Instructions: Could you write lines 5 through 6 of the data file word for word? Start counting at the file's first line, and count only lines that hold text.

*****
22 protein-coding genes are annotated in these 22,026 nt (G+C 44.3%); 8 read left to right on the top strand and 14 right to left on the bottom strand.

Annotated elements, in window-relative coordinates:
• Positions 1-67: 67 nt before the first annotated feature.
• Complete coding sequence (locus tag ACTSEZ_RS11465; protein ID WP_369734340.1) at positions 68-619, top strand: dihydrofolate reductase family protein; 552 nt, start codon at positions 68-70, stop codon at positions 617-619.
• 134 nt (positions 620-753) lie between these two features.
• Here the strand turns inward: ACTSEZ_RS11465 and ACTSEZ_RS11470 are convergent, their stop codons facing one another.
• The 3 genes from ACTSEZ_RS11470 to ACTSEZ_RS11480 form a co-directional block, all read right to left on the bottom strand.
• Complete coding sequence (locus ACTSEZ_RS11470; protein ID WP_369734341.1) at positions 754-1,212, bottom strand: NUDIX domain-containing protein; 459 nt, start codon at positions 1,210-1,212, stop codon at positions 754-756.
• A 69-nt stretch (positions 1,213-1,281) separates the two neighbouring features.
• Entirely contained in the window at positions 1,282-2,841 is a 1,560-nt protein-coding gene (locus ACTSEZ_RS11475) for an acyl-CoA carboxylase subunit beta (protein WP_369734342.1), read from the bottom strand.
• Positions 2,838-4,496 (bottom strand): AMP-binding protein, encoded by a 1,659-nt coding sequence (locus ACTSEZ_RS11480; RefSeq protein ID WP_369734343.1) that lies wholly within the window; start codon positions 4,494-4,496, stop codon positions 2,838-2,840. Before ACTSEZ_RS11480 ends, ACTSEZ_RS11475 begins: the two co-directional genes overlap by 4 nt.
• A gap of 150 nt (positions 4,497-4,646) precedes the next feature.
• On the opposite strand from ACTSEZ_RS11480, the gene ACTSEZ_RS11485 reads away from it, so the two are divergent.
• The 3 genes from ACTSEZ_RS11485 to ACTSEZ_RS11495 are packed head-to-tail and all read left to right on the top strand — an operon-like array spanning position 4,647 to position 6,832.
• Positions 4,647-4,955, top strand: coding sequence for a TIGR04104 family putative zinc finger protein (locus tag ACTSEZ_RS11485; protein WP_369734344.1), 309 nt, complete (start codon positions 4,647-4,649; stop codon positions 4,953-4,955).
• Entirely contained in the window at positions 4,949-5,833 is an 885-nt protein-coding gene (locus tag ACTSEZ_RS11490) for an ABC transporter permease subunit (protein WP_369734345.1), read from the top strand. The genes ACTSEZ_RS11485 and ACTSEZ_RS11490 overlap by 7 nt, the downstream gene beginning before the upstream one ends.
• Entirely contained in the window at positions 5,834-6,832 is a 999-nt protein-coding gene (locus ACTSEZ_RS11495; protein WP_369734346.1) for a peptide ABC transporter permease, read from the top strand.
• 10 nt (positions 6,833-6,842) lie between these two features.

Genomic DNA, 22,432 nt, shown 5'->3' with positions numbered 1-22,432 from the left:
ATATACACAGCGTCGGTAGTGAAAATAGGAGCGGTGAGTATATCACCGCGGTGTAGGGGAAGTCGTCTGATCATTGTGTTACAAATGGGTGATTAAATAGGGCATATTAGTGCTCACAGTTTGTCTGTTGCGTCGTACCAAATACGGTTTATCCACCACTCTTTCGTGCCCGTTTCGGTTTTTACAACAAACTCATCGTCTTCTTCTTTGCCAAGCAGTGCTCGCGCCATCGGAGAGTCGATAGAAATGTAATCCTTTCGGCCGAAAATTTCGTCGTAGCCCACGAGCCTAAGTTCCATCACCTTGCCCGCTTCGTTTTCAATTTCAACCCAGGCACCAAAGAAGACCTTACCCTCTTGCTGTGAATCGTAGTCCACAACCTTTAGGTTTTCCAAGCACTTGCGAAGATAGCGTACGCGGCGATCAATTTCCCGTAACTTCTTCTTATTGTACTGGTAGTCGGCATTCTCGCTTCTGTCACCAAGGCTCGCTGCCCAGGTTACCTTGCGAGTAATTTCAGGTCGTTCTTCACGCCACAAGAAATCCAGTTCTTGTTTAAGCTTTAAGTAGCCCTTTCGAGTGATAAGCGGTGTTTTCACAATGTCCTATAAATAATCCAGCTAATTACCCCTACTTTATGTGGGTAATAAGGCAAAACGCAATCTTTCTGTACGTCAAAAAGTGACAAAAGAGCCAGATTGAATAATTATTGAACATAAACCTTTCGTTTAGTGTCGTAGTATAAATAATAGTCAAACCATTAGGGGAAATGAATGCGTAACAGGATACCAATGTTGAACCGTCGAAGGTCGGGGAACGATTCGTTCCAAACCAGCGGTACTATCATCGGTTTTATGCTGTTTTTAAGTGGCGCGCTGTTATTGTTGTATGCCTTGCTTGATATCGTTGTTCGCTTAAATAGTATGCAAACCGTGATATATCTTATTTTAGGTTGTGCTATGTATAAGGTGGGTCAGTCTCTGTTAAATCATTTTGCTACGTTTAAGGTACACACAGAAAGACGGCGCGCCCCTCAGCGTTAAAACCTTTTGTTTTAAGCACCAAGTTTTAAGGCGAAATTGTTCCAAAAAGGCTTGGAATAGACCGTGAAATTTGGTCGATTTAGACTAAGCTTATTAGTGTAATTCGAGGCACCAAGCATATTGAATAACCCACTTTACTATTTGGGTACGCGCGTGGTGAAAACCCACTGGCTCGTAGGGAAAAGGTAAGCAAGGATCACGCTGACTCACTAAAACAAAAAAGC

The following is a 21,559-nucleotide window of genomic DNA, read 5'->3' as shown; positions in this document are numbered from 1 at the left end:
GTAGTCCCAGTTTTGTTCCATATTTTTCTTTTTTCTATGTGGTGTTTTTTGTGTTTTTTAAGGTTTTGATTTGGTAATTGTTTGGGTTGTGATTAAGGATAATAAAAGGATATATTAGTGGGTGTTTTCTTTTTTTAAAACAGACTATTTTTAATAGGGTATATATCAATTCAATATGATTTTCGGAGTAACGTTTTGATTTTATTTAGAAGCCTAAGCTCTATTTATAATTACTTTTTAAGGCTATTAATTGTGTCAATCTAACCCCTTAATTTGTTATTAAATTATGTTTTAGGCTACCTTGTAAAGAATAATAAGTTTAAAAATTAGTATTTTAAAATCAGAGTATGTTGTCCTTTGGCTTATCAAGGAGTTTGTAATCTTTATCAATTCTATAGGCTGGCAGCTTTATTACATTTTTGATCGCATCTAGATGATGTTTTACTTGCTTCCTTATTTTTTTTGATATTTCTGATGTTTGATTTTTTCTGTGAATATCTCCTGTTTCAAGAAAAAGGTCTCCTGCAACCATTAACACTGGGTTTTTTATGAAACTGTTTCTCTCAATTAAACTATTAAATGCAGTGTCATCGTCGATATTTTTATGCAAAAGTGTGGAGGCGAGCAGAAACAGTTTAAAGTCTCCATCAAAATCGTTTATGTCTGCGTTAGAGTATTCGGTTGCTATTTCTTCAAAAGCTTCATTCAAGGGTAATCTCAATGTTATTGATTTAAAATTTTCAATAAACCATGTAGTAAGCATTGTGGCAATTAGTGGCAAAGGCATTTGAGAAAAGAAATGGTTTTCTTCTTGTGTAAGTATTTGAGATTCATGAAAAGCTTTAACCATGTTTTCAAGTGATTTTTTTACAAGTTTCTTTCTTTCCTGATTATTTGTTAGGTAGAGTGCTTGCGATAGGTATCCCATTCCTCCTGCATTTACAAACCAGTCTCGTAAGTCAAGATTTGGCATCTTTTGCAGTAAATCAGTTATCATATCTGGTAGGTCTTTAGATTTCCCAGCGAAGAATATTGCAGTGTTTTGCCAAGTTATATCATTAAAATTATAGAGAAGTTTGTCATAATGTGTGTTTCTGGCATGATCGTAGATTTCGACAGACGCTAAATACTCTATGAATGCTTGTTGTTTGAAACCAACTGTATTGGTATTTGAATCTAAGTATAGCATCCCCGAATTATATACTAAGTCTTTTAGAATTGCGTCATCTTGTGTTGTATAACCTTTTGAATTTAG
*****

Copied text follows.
• 134 nt (positions 620-753) lie between these two features.
• Here the strand turns inward: ACTSEZ_RS11465 and ACTSEZ_RS11470 are convergent, their stop codons facing one another.